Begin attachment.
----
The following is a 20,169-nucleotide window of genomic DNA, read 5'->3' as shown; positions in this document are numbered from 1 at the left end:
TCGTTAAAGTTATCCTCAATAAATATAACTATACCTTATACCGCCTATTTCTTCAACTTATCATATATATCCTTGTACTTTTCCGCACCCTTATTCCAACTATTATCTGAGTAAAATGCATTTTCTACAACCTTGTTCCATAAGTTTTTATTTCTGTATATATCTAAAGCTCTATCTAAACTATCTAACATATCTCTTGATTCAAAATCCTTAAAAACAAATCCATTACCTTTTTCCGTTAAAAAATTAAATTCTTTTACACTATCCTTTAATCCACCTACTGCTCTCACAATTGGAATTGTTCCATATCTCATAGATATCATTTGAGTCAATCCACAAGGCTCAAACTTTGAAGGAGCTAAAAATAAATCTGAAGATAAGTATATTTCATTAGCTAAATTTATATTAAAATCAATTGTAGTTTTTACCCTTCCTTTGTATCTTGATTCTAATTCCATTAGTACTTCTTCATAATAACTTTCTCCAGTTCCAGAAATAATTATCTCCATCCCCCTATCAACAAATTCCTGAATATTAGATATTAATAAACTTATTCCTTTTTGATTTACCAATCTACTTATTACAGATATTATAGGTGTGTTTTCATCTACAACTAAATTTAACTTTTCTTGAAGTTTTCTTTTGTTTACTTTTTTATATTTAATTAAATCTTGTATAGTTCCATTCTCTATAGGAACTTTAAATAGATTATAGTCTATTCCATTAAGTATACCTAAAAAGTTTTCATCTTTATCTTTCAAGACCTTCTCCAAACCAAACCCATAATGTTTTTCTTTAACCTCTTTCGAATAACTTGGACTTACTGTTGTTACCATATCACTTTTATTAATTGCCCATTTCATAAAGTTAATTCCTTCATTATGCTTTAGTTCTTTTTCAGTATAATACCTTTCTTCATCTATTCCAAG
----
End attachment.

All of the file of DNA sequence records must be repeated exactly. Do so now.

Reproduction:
The following is a 20,169-nucleotide window of genomic DNA, read 5'->3' as shown; positions in this document are numbered from 1 at the left end:
TCGTTAAAGTTATCCTCAATAAATATAACTATACCTTATACCGCCTATTTCTTCAACTTATCATATATATCCTTGTACTTTTCCGCACCCTTATTCCAACTATTATCTGAGTAAAATGCATTTTCTACAACCTTGTTCCATAAGTTTTTATTTCTGTATATATCTAAAGCTCTATCTAAACTATCTAACATATCTCTTGATTCAAAATCCTTAAAAACAAATCCATTACCTTTTTCCGTTAAAAAATTAAATTCTTTTACACTATCCTTTAATCCACCTACTGCTCTCACAATTGGAATTGTTCCATATCTCATAGATATCATTTGAGTCAATCCACAAGGCTCAAACTTTGAAGGAGCTAAAAATAAATCTGAAGATAAGTATATTTCATTAGCTAAATTTATATTAAAATCAATTGTAGTTTTTACCCTTCCTTTGTATCTTGATTCTAATTCCATTAGTACTTCTTCATAATAACTTTCTCCAGTTCCAGAAATAATTATCTCCATCCCCCTATCAACAAATTCCTGAATATTAGATATTAATAAACTTATTCCTTTTTGATTTACCAATCTACTTATTACAGATATTATAGGTGTGTTTTCATCTACAACTAAATTTAACTTTTCTTGAAGTTTTCTTTTGTTTACTTTTTTATATTTAATTAAATCTTGTATAGTTCCATTCTCTATAGGAACTTTAAATAGATTATAGTCTATTCCATTAAGTATACCTAAAAAGTTTTCATCTTTATCTTTCAAGACCTTCTCCAAACCAAACCCATAATGTTTTTCTTTAACCTCTTTCGAATAACTTGGACTTACTGTTGTTACCATATCACTTTTATTAATTGCCCATTTCATAAAGTTAATTCCTTCATTATGCTTTAGTTCTTTTTCAGTATAATACCTTTCTTCATCTATTCCAAG